- Midtown: Midtown attracts young professionals and single folks, thanks to the diverse, thriving bars and LGBT nightlife and walkable streets. You also get access to Piedmont Park, art museums and the city’s massive botanical garden. In the summer, festivals like Music Midtown, Shaky Knees and the Dogwood Festival take over the neighborhood.
- West End: One of the prominent up-and-coming neighborhoods in Atlanta, the West End neighborhood has flown under the radar until recently. Affordable homes and apartments, easy access to MARTA and a growing roster of small breweries and restaurants are the West End’s main family-friendly features. The historic neighborhood also has a few gems like the Wren’s Nest and the Hammonds House Museum.
The pros of moving to Atlanta
Beyond affordable living and ease of travel due to Hartsfield-Jackson International Airport, Atlanta steals your heart when the fall weather rolls in. You attend a concert in a new emerging artist’s small venue or tube down the Chattahoochee River. It’s not always obvious what part of the city you’ll like the best, so it’s best to explore them all. Here are three reasons you should move to ATL.
Sure, you love the city, but you’ll want to look up and see stars every once in a while. Atlanta is nicknamed “city in a forest” for a reason. There’s a waterfall, a nature trail or a place to enjoy hiking or camping within 30 minutes, no matter where you live.
Sweetwater Creek State Park is beyond the perimeter and offers trails for all levels, yurts and water sports. The Morningside Nature Preserve gives you quiet time right in the middle of Midtown. The Silver Comet Trail, a 60-mile stretch that takes you to Alabama, is a great way to spend your day on your bike. If you need a break from the city, Atlanta has a quiet spot for you.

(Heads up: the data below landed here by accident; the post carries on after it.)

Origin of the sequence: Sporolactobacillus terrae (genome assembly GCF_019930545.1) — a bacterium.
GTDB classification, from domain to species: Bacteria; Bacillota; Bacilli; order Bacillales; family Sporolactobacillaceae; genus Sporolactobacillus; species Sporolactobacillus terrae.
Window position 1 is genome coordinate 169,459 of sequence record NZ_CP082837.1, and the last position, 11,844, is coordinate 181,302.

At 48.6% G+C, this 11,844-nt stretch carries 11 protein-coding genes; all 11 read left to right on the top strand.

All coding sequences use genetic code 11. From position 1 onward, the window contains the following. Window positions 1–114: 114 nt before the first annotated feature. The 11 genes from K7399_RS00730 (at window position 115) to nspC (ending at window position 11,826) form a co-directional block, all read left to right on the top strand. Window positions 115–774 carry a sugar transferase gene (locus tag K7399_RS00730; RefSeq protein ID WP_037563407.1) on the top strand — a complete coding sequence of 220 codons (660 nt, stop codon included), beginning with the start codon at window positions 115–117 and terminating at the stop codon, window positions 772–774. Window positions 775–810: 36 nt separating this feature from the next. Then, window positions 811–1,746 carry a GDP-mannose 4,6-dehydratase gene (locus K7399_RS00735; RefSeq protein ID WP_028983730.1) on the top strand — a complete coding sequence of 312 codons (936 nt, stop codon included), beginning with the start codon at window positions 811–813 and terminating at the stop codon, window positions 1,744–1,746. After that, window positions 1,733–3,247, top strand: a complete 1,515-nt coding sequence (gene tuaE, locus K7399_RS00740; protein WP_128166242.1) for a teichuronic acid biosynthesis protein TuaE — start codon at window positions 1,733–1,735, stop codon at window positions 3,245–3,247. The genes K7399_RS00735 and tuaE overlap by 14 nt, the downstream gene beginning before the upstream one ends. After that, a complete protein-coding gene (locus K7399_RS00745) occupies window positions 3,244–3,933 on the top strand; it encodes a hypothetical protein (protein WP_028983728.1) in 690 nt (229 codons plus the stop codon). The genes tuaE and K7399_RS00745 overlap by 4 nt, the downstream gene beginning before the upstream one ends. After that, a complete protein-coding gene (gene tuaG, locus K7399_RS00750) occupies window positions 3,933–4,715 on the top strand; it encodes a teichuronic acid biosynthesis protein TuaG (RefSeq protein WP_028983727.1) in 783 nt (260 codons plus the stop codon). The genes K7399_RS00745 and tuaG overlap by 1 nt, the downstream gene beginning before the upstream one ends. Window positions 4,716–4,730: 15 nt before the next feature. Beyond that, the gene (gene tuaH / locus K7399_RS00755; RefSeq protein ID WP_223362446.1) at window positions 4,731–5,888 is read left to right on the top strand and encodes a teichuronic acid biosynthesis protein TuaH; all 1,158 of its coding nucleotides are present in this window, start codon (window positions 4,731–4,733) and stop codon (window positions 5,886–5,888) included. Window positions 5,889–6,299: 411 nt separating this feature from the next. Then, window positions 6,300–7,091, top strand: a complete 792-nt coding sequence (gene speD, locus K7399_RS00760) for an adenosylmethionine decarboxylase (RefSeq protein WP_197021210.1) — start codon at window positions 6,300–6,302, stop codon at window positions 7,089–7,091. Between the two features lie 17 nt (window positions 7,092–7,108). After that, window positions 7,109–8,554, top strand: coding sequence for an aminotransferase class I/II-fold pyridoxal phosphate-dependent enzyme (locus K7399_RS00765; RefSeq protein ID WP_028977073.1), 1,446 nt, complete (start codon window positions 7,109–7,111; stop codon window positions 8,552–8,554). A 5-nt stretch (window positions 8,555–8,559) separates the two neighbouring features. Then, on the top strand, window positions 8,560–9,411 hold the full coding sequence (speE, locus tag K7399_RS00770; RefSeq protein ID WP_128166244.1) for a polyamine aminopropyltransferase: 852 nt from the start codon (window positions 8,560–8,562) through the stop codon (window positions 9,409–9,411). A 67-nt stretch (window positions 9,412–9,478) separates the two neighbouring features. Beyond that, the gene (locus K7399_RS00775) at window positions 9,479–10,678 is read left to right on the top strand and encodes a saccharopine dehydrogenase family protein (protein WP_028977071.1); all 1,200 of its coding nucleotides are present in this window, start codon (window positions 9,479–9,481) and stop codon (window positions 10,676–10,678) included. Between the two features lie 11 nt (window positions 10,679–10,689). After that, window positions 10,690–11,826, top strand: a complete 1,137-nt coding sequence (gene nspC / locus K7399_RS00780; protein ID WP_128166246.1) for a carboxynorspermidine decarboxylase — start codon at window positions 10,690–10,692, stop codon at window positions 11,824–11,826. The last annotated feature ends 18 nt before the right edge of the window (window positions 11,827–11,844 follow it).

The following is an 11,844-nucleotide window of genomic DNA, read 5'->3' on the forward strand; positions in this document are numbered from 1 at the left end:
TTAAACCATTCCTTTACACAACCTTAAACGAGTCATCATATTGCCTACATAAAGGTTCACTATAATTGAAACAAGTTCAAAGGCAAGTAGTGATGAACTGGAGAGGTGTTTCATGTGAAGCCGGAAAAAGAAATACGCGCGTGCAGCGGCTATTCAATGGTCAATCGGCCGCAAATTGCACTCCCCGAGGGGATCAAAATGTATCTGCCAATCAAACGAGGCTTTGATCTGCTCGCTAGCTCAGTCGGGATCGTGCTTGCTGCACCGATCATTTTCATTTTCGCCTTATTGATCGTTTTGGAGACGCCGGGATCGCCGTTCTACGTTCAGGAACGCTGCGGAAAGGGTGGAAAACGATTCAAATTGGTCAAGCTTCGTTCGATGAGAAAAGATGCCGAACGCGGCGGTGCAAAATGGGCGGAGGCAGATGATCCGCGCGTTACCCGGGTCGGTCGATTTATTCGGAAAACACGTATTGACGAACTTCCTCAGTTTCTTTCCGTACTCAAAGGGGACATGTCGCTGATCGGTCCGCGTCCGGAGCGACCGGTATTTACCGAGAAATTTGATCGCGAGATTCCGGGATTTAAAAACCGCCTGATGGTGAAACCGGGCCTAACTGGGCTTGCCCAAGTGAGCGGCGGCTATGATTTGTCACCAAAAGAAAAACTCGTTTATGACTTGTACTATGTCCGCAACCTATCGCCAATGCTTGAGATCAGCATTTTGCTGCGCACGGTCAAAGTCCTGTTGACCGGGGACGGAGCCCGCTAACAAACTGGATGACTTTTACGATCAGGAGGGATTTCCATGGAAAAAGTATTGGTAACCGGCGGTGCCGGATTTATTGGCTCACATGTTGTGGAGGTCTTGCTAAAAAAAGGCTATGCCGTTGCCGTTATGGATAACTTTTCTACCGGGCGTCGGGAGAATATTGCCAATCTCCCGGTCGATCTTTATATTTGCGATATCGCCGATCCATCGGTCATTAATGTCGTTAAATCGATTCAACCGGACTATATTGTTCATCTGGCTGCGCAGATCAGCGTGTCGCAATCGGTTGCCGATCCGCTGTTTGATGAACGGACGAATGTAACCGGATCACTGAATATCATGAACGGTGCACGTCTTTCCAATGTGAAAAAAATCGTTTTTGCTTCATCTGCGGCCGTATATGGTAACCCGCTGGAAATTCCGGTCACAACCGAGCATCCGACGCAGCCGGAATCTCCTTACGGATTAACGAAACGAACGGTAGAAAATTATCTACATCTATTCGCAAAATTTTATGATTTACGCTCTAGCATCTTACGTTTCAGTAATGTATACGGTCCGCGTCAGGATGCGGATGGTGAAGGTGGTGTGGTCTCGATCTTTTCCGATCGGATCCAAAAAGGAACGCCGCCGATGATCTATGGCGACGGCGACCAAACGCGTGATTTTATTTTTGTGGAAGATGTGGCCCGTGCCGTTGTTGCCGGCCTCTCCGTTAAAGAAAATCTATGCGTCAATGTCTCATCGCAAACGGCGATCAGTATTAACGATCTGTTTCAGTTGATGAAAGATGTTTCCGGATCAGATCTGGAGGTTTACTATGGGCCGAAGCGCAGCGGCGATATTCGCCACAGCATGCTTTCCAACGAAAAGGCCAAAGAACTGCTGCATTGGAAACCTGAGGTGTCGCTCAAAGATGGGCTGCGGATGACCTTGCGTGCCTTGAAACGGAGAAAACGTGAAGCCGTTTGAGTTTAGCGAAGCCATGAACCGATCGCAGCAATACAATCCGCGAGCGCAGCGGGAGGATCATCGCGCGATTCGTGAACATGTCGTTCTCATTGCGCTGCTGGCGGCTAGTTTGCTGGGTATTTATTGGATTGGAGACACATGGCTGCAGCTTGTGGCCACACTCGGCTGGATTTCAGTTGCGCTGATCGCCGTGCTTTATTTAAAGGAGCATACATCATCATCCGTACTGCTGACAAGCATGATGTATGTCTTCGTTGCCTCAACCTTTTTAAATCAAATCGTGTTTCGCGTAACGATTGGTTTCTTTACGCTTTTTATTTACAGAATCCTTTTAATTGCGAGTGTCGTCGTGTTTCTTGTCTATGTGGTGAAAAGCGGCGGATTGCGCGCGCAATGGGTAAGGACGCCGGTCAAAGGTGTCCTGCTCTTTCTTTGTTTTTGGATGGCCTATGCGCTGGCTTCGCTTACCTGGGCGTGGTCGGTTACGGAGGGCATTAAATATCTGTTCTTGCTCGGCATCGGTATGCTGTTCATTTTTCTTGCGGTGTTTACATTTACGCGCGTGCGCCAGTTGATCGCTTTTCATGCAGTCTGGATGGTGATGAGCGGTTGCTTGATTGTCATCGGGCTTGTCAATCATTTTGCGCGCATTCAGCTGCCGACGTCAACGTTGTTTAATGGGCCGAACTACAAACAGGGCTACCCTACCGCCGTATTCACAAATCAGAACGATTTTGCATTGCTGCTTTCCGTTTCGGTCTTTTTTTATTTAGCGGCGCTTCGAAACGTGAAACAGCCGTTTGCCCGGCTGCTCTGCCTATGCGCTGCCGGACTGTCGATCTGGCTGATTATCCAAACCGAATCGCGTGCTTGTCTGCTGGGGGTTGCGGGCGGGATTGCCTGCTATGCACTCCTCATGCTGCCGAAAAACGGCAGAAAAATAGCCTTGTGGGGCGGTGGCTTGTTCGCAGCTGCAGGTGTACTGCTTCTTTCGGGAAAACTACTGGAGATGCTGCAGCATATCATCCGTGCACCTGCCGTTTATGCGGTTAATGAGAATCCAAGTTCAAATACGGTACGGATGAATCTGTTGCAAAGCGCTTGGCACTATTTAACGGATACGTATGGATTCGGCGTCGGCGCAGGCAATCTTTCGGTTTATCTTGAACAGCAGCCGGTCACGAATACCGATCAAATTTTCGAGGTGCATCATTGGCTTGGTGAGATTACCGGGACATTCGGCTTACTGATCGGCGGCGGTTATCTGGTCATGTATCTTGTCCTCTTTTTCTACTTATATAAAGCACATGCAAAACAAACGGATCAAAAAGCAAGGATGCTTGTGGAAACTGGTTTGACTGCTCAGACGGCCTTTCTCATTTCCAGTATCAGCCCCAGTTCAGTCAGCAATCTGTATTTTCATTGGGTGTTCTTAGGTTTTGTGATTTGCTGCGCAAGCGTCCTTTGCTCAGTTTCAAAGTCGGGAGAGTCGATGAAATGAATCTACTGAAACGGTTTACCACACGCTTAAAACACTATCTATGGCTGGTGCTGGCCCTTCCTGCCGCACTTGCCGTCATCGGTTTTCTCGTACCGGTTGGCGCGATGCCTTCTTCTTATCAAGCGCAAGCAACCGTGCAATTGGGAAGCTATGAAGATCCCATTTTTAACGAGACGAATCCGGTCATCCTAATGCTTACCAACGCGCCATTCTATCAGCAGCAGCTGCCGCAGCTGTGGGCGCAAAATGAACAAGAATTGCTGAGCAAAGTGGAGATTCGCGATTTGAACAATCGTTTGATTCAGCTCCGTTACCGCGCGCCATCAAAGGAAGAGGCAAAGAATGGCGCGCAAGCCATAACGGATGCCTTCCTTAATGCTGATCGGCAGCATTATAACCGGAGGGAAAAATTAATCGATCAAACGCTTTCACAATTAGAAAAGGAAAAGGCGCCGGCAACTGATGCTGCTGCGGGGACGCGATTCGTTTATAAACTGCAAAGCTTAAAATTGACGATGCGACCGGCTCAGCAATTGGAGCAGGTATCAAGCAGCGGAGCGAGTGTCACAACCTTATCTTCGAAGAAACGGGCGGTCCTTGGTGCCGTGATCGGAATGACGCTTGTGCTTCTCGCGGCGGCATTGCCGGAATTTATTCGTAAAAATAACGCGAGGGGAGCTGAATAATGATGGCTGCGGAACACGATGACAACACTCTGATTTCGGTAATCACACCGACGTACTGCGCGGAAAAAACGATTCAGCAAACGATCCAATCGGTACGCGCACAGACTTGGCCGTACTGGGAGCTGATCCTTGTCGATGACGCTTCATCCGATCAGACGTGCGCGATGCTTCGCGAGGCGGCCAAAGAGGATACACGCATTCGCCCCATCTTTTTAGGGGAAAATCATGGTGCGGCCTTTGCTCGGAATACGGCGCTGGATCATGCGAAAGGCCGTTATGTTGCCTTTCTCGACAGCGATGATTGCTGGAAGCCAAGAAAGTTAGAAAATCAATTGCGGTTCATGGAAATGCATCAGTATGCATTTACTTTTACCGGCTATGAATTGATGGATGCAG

Music is truly everywhere
Outkast, Usher, Killer Mike, Ciara and so many others started right here in ATL. Hip hop, rap, R&B and emerging indie bands take the stage during the city’s many festivals and record in local producing studios like 11th Street Studios.
If you’re a true music fan, you’ll thrive in Atlanta. Catch your favorite artists at the Vinyl, 529, The Earl, The Tabernacle and even bars like Smith’s Olde Bar and Eddie’s Attic for smaller performances.
Rising job market
Atlanta makes the top 50 for best cities for jobs, according to WalletHub. Atlanta is home to some of the biggest Fortune 500 companies in the country, including Home Depot, Coca-Cola, Delta Air Lines and UPS. Many companies from across the pond have made Atlanta their U.S. headquarters, as well, thanks to easy access to the airport, affordable living and talent acquisition.
Beyond Silicon Valley, Atlanta has risen as an important tech hub for startups. In Buckhead, the Atlanta Tech Village, the country’s fourth-largest tech hub, hosts hundreds of startups and a thriving ecosystem of innovation inside its 100,000 square-foot building.
The cons of moving to Atlanta
As much as Atlanta boasts diversity, excellent dining choices and mild weather, it also has a few downsides. Here are a few cons beyond sneezing non-stop during pollen-apocalypse every spring season.
The traffic really is that bad